Nuvvuagittuq greenstone belt

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An outcrop of metamorphosed volcano-sedimentary rocks at Porpoise Cove.

The Nuvvuagittuq greenstone belt, originally named the Porpoise Cove greenstone belt, is a greenstone belt on the eastern shore of Hudson Bay in northern Quebec, Canada.

With an age of about 4.4 billion years,[1] it is the only portion of the Earth's crust known to have survived after its formation during the Hadean Eon.[2]

The Nuvvuagittuq greenstone belt is mainly composed of cummingtonite-plagioclase-biotite-garnet mafic amphibolites called the Ujaraaluk unit (formerly called the "Faux-amphibolite" due to its unusual color).

Geographical extent[edit]

There are few detailed maps of the region, but this belt is only known to occupy a small part of Hudson's Bay

Formation[edit]

Rocks from the Ujaraaluk unit have a neodymium-142 isotopic signature that can only be acquired in the Hadean, prior to 4 billion years ago. This isotopic tool has been used to date these rocks at up to 4.4 billion years old.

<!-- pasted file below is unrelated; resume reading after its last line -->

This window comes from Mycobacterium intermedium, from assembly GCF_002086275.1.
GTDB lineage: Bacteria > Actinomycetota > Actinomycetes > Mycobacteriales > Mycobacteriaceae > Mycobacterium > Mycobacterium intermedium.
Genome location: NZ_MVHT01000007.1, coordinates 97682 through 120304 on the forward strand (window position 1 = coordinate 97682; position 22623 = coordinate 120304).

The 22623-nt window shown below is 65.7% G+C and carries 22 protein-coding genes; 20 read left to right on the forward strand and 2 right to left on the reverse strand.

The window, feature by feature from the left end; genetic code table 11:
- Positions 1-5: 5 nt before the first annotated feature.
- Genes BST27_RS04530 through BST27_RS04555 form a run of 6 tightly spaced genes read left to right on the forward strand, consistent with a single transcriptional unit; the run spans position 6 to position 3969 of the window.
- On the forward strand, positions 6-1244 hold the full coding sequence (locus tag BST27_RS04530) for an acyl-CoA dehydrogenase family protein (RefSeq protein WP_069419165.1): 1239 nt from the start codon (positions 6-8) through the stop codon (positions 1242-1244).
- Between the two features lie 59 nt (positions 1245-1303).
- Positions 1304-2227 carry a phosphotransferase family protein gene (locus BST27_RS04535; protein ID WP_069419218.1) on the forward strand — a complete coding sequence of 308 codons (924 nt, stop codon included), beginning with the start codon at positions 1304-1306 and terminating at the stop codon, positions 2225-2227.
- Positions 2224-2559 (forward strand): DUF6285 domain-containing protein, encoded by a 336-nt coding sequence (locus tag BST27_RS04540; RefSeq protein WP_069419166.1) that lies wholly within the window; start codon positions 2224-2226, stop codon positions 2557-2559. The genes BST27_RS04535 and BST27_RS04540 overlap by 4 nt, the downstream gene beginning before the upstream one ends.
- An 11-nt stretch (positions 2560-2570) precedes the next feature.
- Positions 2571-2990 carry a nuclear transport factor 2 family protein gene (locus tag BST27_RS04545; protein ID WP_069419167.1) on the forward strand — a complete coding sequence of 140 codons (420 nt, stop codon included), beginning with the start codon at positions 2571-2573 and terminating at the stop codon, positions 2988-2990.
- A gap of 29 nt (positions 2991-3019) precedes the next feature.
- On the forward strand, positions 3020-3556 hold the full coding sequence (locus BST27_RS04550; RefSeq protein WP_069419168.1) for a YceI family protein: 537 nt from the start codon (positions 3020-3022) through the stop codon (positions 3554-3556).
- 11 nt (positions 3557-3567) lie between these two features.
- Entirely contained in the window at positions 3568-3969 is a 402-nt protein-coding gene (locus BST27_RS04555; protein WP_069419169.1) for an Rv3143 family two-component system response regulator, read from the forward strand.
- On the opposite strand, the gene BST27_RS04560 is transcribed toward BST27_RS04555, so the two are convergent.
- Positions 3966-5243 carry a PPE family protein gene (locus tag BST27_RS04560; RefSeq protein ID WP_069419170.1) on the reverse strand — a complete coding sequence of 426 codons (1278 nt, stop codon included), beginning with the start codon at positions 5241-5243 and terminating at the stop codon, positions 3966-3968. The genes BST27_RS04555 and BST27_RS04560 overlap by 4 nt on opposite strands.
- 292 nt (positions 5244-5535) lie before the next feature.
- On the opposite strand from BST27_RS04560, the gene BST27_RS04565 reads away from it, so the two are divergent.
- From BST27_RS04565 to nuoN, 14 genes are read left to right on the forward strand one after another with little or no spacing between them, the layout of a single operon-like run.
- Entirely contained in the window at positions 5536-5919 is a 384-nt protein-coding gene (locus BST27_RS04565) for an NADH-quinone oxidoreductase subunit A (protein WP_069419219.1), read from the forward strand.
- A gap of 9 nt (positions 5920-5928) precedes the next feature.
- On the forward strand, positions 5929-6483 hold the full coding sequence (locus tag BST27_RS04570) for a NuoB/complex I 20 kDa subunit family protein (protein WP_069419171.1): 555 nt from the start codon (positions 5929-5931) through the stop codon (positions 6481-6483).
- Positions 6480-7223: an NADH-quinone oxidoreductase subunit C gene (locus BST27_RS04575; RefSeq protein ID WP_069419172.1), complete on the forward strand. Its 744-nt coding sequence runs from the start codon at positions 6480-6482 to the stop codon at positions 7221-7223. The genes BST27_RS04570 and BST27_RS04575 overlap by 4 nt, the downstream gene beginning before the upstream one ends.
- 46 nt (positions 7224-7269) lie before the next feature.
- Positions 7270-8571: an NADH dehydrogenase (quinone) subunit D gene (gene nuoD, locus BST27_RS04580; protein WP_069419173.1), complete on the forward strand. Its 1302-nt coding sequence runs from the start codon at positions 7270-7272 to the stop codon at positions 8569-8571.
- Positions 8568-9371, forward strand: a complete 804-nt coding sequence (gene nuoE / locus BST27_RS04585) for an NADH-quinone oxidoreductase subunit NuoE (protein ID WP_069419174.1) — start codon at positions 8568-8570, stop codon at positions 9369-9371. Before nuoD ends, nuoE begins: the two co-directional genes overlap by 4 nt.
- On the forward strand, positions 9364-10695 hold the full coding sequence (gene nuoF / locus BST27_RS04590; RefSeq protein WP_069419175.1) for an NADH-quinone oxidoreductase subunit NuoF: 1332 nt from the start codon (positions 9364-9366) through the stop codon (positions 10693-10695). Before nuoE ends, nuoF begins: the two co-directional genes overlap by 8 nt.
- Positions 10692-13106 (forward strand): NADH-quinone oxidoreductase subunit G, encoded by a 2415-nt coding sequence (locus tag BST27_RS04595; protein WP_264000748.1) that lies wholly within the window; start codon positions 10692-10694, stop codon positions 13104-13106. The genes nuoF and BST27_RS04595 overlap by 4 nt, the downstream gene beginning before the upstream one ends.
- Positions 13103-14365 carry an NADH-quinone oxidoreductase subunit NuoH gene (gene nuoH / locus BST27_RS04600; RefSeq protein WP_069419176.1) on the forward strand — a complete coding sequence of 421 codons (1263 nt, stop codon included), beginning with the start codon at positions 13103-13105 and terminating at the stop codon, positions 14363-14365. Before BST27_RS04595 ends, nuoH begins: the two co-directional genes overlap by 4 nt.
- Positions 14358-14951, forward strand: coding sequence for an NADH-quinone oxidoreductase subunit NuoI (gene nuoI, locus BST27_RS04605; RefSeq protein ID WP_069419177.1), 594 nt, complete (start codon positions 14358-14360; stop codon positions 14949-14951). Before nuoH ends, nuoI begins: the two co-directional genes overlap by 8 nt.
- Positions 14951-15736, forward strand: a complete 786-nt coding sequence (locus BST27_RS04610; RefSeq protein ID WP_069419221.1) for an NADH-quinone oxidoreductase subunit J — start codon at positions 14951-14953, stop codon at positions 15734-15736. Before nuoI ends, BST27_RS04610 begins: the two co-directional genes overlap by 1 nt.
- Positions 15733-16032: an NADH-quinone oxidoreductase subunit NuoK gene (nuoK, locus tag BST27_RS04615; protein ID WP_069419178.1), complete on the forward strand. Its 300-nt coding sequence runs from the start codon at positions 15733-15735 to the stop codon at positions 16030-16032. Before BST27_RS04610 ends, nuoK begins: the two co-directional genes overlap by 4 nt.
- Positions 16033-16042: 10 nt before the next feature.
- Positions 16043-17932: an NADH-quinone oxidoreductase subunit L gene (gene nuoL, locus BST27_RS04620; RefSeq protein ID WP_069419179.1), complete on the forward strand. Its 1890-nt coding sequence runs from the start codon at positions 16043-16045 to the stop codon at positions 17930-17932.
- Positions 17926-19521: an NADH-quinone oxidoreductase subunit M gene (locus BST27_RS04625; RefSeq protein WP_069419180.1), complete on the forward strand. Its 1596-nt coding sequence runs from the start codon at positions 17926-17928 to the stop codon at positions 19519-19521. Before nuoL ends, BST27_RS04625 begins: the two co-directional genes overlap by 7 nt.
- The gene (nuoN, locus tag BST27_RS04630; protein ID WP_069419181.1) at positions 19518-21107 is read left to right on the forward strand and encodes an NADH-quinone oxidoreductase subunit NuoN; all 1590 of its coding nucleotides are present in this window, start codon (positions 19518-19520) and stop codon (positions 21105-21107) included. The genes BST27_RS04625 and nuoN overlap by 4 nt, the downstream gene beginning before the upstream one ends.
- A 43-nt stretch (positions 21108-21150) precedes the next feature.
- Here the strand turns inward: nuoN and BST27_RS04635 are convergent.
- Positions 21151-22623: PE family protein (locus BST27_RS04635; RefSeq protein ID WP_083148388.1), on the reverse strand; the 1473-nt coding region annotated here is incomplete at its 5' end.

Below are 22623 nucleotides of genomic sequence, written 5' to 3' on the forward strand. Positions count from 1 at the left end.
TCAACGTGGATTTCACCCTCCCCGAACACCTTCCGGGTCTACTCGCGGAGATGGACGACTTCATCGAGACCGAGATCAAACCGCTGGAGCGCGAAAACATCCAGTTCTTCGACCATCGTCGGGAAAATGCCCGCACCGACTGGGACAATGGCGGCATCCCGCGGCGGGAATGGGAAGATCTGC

The mafic rocks from the Nuvvuagittuq belt are interpreted to be volcanic rocks that were hydrothermally altered and includes a banded iron formation between a lower basalt and an upper unit which includes basalt and andesite.[3]

In 2014, a detailed geochemical analysis, revealing layered gradients of ytterbium and niobium,[4] suggested that this formation consists of pillow lavas from a tectonic subduction zone, similar to the modern Mariana trench.[5]

See also[edit]

References[edit]

Coordinates: 58°18′N 077°45′W / 58.300°N 77.750°W / 58.300; -77.750